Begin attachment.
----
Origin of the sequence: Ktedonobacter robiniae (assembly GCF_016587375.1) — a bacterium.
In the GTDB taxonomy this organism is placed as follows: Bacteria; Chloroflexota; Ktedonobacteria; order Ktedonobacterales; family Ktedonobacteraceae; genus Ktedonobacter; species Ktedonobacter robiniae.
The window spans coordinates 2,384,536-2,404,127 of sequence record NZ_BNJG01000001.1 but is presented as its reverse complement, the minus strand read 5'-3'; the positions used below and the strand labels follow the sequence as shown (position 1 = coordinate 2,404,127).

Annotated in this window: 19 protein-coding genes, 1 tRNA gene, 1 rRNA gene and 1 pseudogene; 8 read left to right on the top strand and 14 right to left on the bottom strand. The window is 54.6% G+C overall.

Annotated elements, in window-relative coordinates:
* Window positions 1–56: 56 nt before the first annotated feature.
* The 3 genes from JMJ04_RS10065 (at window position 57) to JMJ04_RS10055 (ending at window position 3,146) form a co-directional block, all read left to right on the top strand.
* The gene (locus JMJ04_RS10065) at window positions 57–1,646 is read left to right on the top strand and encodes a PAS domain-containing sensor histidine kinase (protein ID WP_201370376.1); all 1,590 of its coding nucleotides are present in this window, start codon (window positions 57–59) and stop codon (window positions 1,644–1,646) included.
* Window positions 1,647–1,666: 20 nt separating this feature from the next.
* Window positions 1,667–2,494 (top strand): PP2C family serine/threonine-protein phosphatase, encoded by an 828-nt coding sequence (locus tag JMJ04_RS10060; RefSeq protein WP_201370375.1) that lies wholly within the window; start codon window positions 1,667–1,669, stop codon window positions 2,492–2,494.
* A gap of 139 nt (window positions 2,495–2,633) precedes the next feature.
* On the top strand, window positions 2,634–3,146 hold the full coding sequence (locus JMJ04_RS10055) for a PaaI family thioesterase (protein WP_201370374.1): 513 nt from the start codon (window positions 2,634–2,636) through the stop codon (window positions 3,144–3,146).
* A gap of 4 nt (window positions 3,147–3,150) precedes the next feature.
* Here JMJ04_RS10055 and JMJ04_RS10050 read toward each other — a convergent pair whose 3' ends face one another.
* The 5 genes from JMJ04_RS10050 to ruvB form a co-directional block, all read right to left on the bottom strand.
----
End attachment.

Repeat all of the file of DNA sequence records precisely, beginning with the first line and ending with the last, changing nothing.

Origin of the sequence: Ktedonobacter robiniae (assembly GCF_016587375.1) — a bacterium.
In the GTDB taxonomy this organism is placed as follows: Bacteria; Chloroflexota; Ktedonobacteria; order Ktedonobacterales; family Ktedonobacteraceae; genus Ktedonobacter; species Ktedonobacter robiniae.
The window spans coordinates 2,384,536-2,404,127 of sequence record NZ_BNJG01000001.1 but is presented as its reverse complement, the minus strand read 5'-3'; the positions used below and the strand labels follow the sequence as shown (position 1 = coordinate 2,404,127).

Annotated in this window: 19 protein-coding genes, 1 tRNA gene, 1 rRNA gene and 1 pseudogene; 8 read left to right on the top strand and 14 right to left on the bottom strand. The window is 54.6% G+C overall.

Annotated elements, in window-relative coordinates:
* Window positions 1–56: 56 nt before the first annotated feature.
* The 3 genes from JMJ04_RS10065 (at window position 57) to JMJ04_RS10055 (ending at window position 3,146) form a co-directional block, all read left to right on the top strand.
* The gene (locus JMJ04_RS10065) at window positions 57–1,646 is read left to right on the top strand and encodes a PAS domain-containing sensor histidine kinase (protein ID WP_201370376.1); all 1,590 of its coding nucleotides are present in this window, start codon (window positions 57–59) and stop codon (window positions 1,644–1,646) included.
* Window positions 1,647–1,666: 20 nt separating this feature from the next.
* Window positions 1,667–2,494 (top strand): PP2C family serine/threonine-protein phosphatase, encoded by an 828-nt coding sequence (locus tag JMJ04_RS10060; RefSeq protein WP_201370375.1) that lies wholly within the window; start codon window positions 1,667–1,669, stop codon window positions 2,492–2,494.
* A gap of 139 nt (window positions 2,495–2,633) precedes the next feature.
* On the top strand, window positions 2,634–3,146 hold the full coding sequence (locus JMJ04_RS10055) for a PaaI family thioesterase (protein WP_201370374.1): 513 nt from the start codon (window positions 2,634–2,636) through the stop codon (window positions 3,144–3,146).
* A gap of 4 nt (window positions 3,147–3,150) precedes the next feature.
* Here JMJ04_RS10055 and JMJ04_RS10050 read toward each other — a convergent pair whose 3' ends face one another.
* The 5 genes from JMJ04_RS10050 to ruvB form a co-directional block, all read right to left on the bottom strand.